Posts Tagged ‘mature’


Dan Brown’s The Da Vinci Code reminded us of all the classes we slept through:  Latin, French, the Merovingians,  St. Paul’s Letters to the Ephesians, the Crusades, comparative religion, infinite series, et al.  Oh, and art history.  At one point Prof. Langdon explains that sfumato is the technique invented by Leonardo by which he softens the contour of a form to make the form look more three-dimensinional, rather than like a cut out delineated by a consistent LeoardoSfumatoMonaLisaline. (Fumo in Italian means smoke.) Sfumato eliminates the line as a way of distinguishing one thing from another. It means that everything is related to everything around it and the eye flows through the image and sees interrelatedness on the canvas as it does in real life. This is huge. It makes the image life-like and I would go so far as to call it a consciousness-raising technique.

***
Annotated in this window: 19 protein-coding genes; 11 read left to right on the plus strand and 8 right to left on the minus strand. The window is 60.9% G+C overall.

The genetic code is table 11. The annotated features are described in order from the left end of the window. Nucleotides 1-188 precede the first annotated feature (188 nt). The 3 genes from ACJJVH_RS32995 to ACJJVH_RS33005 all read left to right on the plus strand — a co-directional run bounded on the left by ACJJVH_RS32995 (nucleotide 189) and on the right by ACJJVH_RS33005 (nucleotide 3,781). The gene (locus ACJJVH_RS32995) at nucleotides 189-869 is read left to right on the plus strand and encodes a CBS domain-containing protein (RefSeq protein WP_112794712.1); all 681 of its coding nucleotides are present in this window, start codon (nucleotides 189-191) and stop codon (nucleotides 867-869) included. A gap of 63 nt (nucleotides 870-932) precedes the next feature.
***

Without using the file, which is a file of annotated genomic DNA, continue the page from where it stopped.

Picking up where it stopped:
Leonardo da Vinci (1453-1519) in his treatise on painting techniques repeatedly warns artists not to trace out the form with outlines.  This is an admonition that he himself only sometimes managed to heed.  Sfumato was more a goal than an achievement for him. He almost certainly directed the criticism at his younger contemporary, Sandro Botticelli (1445-1510), who was fond of outlining his delicate figures with a BotticelliVenuscontinuous black line. High school students love Botticelli but when we mature a bit, we embrace Leonardo’s idea more and more.  Sfumato.  It’s not that smoke gets in your eyes, it’s that the adult perception of reality grapples with interrelatedness—conceptually much richer and technically much more difficult.

Sfumato is applicable to both painting and drawing.  It’s easier to see how it would work with paint since you can blend and push the paint around to create soft effects.  But in drawing, also, the form can be liberated from the enclosing (strangling!?) line through the use of shadows and negative space.  More on that next time, with examples from students’ work.

All contents copyright (C) 2010 Katherine Hilden. All rights reserved.




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